It will expect you to:

  • tell the client
  • repay any client money you lost
  • take steps to reduce risks of a further attack

It’s usually difficult to get your money back after a vishing attack. You must tell the SRA about the attack even if you manage to recover the money.

If you receive a suspected vishing call, you can report it to:

Resources

SRA’s guide to information security

A data breach is the release of private information to unauthorised people or into uncontrolled environments, for example the internet. This can happen on purpose or accidentally.

It’s likely that your firm will suffer a data breach at some point. There are steps you can take to defend against this.

Causes of a data breach

Law firms hold personal and financial data that make them attractive targets to cyber criminals. Breaches can also be caused by staff.

The main causes of a data breach in law firms include:

  • loss or theft of paperwork
  • data sent to the wrong person
  • loss or theft of an unencrypted device

Reporting

Your reporting duties will depend on the kind of data that is released.

The General Data Protection Regulation (GDPR) defines personal data and limits its scope to such data.

If a breach of personal data is likely to result in a risk to the rights and freedoms of individuals, it must be reported to the ICO. Data controllers can be fined more than £10m for failing to report a breach.

Read more about cybersecurity and GDPR

You can report all breaches to:

This will raise awareness of current risks and allow others to learn from the event.

You may need to notify the data subject if the breach is likely to result in a high risk to their rights or freedoms under the EU Charter of Fundamental Rights and other protections.

You may not need to do this if you can prove the data was protected with encryption or a similar security measure.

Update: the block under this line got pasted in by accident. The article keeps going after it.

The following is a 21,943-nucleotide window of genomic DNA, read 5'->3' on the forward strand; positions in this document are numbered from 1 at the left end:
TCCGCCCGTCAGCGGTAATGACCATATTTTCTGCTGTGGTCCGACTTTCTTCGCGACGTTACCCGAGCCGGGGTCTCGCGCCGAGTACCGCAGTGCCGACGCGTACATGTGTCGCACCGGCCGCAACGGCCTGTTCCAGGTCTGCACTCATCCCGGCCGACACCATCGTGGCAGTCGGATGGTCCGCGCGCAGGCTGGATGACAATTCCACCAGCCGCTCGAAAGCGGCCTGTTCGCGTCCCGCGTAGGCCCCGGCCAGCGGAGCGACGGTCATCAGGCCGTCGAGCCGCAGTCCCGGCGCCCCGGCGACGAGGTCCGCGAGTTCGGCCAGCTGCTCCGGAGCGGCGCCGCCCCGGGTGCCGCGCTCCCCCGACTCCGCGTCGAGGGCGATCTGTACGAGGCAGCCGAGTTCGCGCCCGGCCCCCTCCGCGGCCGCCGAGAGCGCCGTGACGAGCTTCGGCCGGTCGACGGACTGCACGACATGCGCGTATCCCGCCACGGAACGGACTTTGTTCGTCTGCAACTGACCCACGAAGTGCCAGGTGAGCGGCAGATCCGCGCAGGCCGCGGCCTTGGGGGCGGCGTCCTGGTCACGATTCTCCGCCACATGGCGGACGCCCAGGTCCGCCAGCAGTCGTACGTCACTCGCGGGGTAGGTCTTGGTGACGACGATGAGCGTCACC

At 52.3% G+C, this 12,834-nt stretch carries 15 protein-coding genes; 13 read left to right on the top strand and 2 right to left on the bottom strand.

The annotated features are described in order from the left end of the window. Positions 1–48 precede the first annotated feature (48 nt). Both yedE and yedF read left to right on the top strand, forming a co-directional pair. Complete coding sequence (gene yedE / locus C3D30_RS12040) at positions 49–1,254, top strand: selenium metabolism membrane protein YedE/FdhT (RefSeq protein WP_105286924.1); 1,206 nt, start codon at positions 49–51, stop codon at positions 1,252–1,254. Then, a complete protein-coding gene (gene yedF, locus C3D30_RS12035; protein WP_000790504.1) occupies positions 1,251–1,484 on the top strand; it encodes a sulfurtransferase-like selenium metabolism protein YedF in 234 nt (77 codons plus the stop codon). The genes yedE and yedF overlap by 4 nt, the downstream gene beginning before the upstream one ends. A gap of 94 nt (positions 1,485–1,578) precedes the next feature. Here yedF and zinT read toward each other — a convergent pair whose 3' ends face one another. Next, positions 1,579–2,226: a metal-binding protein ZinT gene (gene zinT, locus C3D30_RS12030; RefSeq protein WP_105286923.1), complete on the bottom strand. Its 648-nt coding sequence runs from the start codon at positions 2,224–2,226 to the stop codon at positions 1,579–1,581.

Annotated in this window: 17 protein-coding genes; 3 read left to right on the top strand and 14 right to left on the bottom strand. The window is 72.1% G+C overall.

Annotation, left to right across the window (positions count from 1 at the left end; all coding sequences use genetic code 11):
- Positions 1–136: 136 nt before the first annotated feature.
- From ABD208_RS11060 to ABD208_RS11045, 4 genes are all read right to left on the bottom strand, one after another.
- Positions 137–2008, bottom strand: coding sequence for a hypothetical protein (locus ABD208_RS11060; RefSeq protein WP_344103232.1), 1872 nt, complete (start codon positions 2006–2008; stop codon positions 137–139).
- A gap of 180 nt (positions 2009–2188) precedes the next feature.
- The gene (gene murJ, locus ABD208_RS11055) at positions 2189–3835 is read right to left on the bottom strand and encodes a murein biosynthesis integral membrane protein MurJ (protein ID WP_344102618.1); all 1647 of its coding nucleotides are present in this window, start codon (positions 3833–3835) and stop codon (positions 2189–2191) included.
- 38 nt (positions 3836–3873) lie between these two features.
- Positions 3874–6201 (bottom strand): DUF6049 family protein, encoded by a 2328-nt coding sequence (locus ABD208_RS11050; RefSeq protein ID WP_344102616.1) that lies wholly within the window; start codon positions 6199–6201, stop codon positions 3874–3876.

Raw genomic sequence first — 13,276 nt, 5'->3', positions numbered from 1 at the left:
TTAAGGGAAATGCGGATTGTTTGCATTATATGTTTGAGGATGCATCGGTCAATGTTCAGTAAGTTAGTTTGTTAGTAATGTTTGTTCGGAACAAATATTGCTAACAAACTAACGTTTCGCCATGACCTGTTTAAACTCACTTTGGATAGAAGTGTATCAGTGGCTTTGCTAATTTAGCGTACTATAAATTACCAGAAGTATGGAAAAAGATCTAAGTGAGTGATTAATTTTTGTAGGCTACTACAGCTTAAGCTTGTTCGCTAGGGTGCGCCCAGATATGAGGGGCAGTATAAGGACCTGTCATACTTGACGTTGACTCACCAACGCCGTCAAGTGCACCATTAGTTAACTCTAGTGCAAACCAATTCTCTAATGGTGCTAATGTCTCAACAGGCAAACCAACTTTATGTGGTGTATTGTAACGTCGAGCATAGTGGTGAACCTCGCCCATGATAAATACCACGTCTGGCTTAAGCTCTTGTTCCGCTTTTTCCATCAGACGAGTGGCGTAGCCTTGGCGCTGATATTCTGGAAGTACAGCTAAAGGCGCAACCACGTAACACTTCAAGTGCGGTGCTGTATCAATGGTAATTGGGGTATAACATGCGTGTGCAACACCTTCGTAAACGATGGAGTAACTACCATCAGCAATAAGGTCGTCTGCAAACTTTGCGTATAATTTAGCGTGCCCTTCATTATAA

Resources

How to protect your firm from cyber attack

ICO’s guide to personal data breaches and notification form

A supply chain attack targets less secure parts of your supply network.

Supply chain attacks are common. They often happen when third party suppliers do not protect the systems that hold your sensitive data.

Through your suppliers, cyber criminals may:

  • watch the process of a transaction, striking when money is about to change hands
  • access corporate clients’ information

If an attack happens, firms and clients could lose:

  • funds
  • control over sensitive data
  • their reputation

Managing the risk

Software

External software and hardware should be:

  • vetted before use
  • monitored for potential security risks
  • patched regularly

Choosing and monitoring your suppliers

You should check that your suppliers have appropriate cybersecurity controls in place.

Partnering with large, established companies can reduce risk because they are more likely to use appropriate cybersecurity controls.

You should consider:

  • evaluating your suppliers’ security and privacy policies
  • including security in service agreements with suppliers
  • assessing your suppliers, for example through a customer visit or audit
  • asking to see details of any previous audits carried out on the supplier

Read National Cybersecurity Centre advice on managing suppliers

Actions for firms

You may want to:

  • review who is accessing your firm’s data
  • use IT tools to prevent unauthorised applications running on your system and to flag up suspicious activity
  • have a response plan in place if an attack does happen
  • make sure you have cyber insurance

Resources

Supply chain security guidance – National Cybersecurity Centre advice on controlling your supply chain

Cybersecurity – best practice for firms

GDPR obligations for data processors